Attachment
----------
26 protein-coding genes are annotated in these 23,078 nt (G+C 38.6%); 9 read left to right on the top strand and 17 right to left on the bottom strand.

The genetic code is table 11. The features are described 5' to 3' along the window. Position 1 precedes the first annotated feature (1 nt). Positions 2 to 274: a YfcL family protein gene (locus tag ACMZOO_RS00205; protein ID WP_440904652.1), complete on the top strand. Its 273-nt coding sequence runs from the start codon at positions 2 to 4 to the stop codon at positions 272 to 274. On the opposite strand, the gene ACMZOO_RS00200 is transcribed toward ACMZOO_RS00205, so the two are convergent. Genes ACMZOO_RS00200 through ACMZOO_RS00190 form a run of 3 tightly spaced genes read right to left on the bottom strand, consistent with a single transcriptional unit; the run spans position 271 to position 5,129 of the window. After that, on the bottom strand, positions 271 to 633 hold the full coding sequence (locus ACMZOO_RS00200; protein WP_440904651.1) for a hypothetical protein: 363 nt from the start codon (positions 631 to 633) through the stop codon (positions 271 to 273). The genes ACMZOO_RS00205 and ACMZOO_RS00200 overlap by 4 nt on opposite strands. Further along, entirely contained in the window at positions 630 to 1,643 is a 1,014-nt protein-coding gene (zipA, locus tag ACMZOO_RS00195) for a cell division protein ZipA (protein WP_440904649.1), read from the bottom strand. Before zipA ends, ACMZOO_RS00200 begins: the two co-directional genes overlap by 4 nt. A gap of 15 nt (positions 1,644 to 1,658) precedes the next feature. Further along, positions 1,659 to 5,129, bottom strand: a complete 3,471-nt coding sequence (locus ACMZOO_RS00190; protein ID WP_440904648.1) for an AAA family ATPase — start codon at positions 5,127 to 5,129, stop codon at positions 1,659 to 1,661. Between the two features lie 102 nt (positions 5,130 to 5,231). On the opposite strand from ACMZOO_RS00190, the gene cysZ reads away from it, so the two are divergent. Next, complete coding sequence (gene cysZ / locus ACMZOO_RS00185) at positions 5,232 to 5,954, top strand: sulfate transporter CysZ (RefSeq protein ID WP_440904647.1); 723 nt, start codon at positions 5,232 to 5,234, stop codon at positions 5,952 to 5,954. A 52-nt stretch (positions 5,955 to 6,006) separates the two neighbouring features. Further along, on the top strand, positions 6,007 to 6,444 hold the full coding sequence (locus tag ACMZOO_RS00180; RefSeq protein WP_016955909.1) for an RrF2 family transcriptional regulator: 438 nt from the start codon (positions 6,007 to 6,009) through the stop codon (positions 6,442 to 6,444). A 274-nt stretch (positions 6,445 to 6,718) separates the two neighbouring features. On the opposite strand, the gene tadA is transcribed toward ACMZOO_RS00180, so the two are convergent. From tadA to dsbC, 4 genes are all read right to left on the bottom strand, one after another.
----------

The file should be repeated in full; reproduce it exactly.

26 protein-coding genes are annotated in these 23,078 nt (G+C 38.6%); 9 read left to right on the top strand and 17 right to left on the bottom strand.

The genetic code is table 11. The features are described 5' to 3' along the window. Position 1 precedes the first annotated feature (1 nt). Positions 2 to 274: a YfcL family protein gene (locus tag ACMZOO_RS00205; protein ID WP_440904652.1), complete on the top strand. Its 273-nt coding sequence runs from the start codon at positions 2 to 4 to the stop codon at positions 272 to 274. On the opposite strand, the gene ACMZOO_RS00200 is transcribed toward ACMZOO_RS00205, so the two are convergent. Genes ACMZOO_RS00200 through ACMZOO_RS00190 form a run of 3 tightly spaced genes read right to left on the bottom strand, consistent with a single transcriptional unit; the run spans position 271 to position 5,129 of the window. After that, on the bottom strand, positions 271 to 633 hold the full coding sequence (locus ACMZOO_RS00200; protein WP_440904651.1) for a hypothetical protein: 363 nt from the start codon (positions 631 to 633) through the stop codon (positions 271 to 273). The genes ACMZOO_RS00205 and ACMZOO_RS00200 overlap by 4 nt on opposite strands. Further along, entirely contained in the window at positions 630 to 1,643 is a 1,014-nt protein-coding gene (zipA, locus tag ACMZOO_RS00195) for a cell division protein ZipA (protein WP_440904649.1), read from the bottom strand. Before zipA ends, ACMZOO_RS00200 begins: the two co-directional genes overlap by 4 nt. A gap of 15 nt (positions 1,644 to 1,658) precedes the next feature. Further along, positions 1,659 to 5,129, bottom strand: a complete 3,471-nt coding sequence (locus ACMZOO_RS00190; protein ID WP_440904648.1) for an AAA family ATPase — start codon at positions 5,127 to 5,129, stop codon at positions 1,659 to 1,661. Between the two features lie 102 nt (positions 5,130 to 5,231). On the opposite strand from ACMZOO_RS00190, the gene cysZ reads away from it, so the two are divergent. Next, complete coding sequence (gene cysZ / locus ACMZOO_RS00185) at positions 5,232 to 5,954, top strand: sulfate transporter CysZ (RefSeq protein ID WP_440904647.1); 723 nt, start codon at positions 5,232 to 5,234, stop codon at positions 5,952 to 5,954. A 52-nt stretch (positions 5,955 to 6,006) separates the two neighbouring features. Further along, on the top strand, positions 6,007 to 6,444 hold the full coding sequence (locus tag ACMZOO_RS00180; RefSeq protein WP_016955909.1) for an RrF2 family transcriptional regulator: 438 nt from the start codon (positions 6,007 to 6,009) through the stop codon (positions 6,442 to 6,444). A 274-nt stretch (positions 6,445 to 6,718) separates the two neighbouring features. On the opposite strand, the gene tadA is transcribed toward ACMZOO_RS00180, so the two are convergent. From tadA to dsbC, 4 genes are all read right to left on the bottom strand, one after another.